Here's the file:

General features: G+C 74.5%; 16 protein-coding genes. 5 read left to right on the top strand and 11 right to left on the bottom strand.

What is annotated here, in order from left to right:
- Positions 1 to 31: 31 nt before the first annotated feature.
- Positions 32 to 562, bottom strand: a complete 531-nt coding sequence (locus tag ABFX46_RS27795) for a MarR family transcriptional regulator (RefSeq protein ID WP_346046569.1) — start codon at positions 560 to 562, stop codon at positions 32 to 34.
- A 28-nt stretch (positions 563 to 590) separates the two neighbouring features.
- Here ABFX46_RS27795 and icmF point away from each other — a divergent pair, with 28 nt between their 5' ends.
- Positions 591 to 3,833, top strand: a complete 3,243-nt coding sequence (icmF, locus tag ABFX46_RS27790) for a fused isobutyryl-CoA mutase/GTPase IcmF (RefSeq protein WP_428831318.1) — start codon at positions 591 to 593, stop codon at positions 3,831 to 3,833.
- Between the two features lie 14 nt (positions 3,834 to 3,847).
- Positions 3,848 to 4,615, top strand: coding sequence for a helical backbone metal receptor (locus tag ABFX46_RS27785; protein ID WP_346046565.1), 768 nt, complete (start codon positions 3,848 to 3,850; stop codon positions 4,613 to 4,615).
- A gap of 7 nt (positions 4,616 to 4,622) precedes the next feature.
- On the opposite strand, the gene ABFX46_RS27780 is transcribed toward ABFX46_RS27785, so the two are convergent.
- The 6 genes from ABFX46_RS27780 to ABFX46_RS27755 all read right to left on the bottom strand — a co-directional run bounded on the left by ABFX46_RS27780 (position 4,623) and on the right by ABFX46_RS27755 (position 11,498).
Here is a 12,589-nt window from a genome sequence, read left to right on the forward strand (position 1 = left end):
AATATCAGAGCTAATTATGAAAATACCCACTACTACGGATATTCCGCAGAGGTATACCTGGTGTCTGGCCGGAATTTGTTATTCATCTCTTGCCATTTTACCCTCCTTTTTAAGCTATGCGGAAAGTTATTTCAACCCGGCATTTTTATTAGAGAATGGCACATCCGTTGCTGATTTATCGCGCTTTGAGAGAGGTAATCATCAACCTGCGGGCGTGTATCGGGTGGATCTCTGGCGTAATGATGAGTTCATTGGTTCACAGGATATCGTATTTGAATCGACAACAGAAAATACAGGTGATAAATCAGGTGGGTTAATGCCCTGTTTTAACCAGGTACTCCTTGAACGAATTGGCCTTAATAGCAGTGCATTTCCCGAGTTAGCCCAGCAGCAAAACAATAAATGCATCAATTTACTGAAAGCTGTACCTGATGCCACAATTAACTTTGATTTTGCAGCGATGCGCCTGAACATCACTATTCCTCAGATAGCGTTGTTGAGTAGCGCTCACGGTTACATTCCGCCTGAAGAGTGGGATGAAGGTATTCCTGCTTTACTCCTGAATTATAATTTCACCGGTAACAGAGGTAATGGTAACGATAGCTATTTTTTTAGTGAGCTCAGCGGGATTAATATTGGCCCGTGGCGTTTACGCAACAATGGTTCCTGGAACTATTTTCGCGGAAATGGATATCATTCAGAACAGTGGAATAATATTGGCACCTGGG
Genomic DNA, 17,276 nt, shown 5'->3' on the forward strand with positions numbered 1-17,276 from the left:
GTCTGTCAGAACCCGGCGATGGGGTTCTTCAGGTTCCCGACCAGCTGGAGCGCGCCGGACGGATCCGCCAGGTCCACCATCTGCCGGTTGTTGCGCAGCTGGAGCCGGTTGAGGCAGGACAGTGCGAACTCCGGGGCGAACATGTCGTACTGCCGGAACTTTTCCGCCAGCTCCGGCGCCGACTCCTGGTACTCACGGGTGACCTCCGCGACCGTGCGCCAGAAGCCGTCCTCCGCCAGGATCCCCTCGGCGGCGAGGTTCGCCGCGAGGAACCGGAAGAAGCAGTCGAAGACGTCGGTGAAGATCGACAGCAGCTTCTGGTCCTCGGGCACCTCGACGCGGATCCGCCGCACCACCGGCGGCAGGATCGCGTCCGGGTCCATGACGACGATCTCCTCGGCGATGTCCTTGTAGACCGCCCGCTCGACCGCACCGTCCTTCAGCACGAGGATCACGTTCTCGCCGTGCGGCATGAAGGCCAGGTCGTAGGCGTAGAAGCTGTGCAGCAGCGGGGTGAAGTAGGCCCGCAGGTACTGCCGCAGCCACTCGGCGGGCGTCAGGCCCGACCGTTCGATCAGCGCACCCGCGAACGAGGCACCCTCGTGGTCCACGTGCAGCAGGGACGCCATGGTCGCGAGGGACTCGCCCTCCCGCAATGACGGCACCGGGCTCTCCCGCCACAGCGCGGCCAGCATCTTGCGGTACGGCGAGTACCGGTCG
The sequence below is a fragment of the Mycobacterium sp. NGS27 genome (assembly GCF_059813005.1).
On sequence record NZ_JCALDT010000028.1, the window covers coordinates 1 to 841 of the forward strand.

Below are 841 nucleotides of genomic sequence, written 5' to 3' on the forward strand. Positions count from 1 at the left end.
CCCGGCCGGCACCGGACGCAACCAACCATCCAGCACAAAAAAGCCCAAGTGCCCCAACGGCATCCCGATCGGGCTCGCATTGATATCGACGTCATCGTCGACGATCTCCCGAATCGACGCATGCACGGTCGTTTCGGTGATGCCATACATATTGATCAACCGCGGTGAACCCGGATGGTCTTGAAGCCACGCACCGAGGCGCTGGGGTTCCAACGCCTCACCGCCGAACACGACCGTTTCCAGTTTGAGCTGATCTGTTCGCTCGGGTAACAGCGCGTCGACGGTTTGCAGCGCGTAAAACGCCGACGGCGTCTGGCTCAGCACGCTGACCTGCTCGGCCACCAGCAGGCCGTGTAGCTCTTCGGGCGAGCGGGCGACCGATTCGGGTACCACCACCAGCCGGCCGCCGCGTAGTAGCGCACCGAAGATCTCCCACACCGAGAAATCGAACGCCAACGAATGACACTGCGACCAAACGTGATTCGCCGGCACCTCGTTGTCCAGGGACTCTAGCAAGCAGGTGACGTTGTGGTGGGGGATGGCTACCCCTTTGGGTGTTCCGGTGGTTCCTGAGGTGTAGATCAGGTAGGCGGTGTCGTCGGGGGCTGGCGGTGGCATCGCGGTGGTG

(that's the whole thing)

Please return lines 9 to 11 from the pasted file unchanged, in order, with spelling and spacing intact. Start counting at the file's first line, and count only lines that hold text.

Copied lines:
- Positions 3,848 to 4,615, top strand: coding sequence for a helical backbone metal receptor (locus tag ABFX46_RS27785; protein ID WP_346046565.1), 768 nt, complete (start codon positions 3,848 to 3,850; stop codon positions 4,613 to 4,615).
- A gap of 7 nt (positions 4,616 to 4,622) precedes the next feature.
- On the opposite strand, the gene ABFX46_RS27780 is transcribed toward ABFX46_RS27785, so the two are convergent.